In the instant case the lessee had the option of becoming the owner of the leased equipment for additional consideration which was more than nominal, but it was not required to do so, nor was it "locked into a contract to purchase [the equipment] whenever [lessor] desired" as was the case in Redfern Meats v. Hertz Corp., 134 Ga. App. 381, 392 (215 SE2d 10) (1975). It is sufficient to say that, under Code Ann. § 109A-1-201 (37), supra, and prior decisions of this court (Mays v. C. & S. Nat. Bank, 132 Ga. App. 602, 609 (208 SE2d 614) (1974); McGuire v. Associates Capital Serv. Corp., 133 Ga. App. 408, 410 (3) (210 SE2d 862) (1974); Redfern Meats v. Hertz Corp., 134 Ga. App. 381, 385 (4), supra), the instant lease is not a security interest unless lease paragraphs 8, 13, and 18, referring to financing statements and the UCC as quoted above, require that construction in and of themselves.

We hold that they do not. In Hays v. Jordan, 85 Ga. 741, 748 (11 SE 833) (1889), the Supreme Court, in holding that a contract calling for the payment of "rent" was not a lease but a conditional sale, quoted the familiar rule: "`In determining the real character of a contract, courts will always look to its purpose, rather than to the name given it by the parties.'"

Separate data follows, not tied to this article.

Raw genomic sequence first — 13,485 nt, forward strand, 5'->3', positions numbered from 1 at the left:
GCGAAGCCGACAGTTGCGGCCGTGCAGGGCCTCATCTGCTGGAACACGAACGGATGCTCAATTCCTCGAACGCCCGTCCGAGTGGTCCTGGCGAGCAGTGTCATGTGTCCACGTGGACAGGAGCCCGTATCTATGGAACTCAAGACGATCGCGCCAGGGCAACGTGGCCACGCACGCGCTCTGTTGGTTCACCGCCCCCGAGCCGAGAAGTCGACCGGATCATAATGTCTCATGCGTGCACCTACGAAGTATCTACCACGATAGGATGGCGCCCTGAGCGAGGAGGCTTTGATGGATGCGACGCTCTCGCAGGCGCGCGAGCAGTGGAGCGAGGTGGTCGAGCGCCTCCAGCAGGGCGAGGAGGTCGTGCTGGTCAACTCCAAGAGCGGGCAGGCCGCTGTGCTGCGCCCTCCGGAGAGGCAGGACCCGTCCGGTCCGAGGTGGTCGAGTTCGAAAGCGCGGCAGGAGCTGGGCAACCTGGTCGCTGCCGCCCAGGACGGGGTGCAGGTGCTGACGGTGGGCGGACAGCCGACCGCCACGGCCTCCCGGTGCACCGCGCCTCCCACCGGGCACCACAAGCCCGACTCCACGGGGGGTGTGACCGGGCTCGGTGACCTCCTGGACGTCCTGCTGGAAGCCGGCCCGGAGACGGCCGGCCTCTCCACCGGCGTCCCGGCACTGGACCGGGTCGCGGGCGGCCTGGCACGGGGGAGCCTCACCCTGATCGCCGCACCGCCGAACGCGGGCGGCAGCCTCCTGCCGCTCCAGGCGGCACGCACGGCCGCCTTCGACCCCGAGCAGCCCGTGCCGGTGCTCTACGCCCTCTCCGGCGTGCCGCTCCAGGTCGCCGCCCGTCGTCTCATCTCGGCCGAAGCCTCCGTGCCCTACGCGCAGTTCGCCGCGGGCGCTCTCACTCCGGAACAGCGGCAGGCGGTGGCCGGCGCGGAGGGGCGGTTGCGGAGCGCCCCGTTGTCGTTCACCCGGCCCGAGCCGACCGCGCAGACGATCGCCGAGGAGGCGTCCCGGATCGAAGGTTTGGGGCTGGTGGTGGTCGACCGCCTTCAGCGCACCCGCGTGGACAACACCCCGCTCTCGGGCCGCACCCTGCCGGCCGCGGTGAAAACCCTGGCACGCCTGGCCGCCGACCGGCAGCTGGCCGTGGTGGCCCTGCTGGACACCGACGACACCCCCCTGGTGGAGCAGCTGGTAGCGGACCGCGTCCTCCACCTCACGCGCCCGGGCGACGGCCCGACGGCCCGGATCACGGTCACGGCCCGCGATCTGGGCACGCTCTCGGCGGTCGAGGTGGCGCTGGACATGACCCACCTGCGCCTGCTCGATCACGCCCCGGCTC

And the principle works in reverse. In McGuire v. Associates Capital Serv. Corp., 133 Ga. App. 408, supra, the lessor proceeded on the assumption that the lease was a security instrument requiring it to proceed to dispose of the collateral in accordance with Article 9 of the UCC. It was sold, the proceeds credited, and a deficiency balance sought. The lessee defended on the ground that there were irregularities in the dispositional proceedings, but this court held that the lease did not amount to the creation of a security interest regardless of what the parties thought.

Commercial necessity demands that we adhere to these cases. In Mays v. C. & S. Nat. Bank, 132 Ga. App. 602, 609, supra, we noted that while this court would not do so, courts of other states apply the warranty provisions *451 of Article 2 to leases and other similar contracts. In Redfern Meats v. Hertz Corp., 134 Ga. App. 381, 390, supra, we noted, but rejected, the approach of courts of some states which apply the UCC to all commercial chattel leases. The point to note is that a company doing business in more than one state, such as the Delaware corporation in the instant case, may have its rights declared by a court which subjects leases to the UCC; and the consequence of a lease being thus considered a secured transaction is that the lessor should file under Article 9. "If he fails to do so, he may lose the leased equipment to the lessee's creditors, receiver, or trustee in bankruptcy." 68 AmJur2d 962, Secured Transactions, § 120.

It is our view that the lessor, faced with such uncertainty, should be permitted to make provisions for precautionary filing without the risk that such provisions would in and of themselves, as urged in the instant appeal, convert the lease into a secured transaction. The review committee for Article 9 proposes in a new § 9-408 that filing is not itself a factor in determining whether a lease is intended as security. 68 AmJur2d 963, Secured Transactions, § 120, n. 49 and accompanying text. We so hold now.

Judgment reversed. Deen, P. J., and Smith, J., concur.